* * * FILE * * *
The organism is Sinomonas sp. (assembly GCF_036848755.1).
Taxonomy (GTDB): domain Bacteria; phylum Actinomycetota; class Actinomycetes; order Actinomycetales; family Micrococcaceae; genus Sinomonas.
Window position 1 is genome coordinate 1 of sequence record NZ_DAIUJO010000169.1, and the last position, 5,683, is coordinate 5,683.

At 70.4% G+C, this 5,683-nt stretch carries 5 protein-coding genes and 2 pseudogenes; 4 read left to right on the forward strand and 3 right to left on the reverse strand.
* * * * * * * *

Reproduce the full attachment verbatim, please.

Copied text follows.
The organism is Sinomonas sp. (assembly GCF_036848755.1).
Taxonomy (GTDB): domain Bacteria; phylum Actinomycetota; class Actinomycetes; order Actinomycetales; family Micrococcaceae; genus Sinomonas.
Window position 1 is genome coordinate 1 of sequence record NZ_DAIUJO010000169.1, and the last position, 5,683, is coordinate 5,683.

At 70.4% G+C, this 5,683-nt stretch carries 5 protein-coding genes and 2 pseudogenes; 4 read left to right on the forward strand and 3 right to left on the reverse strand.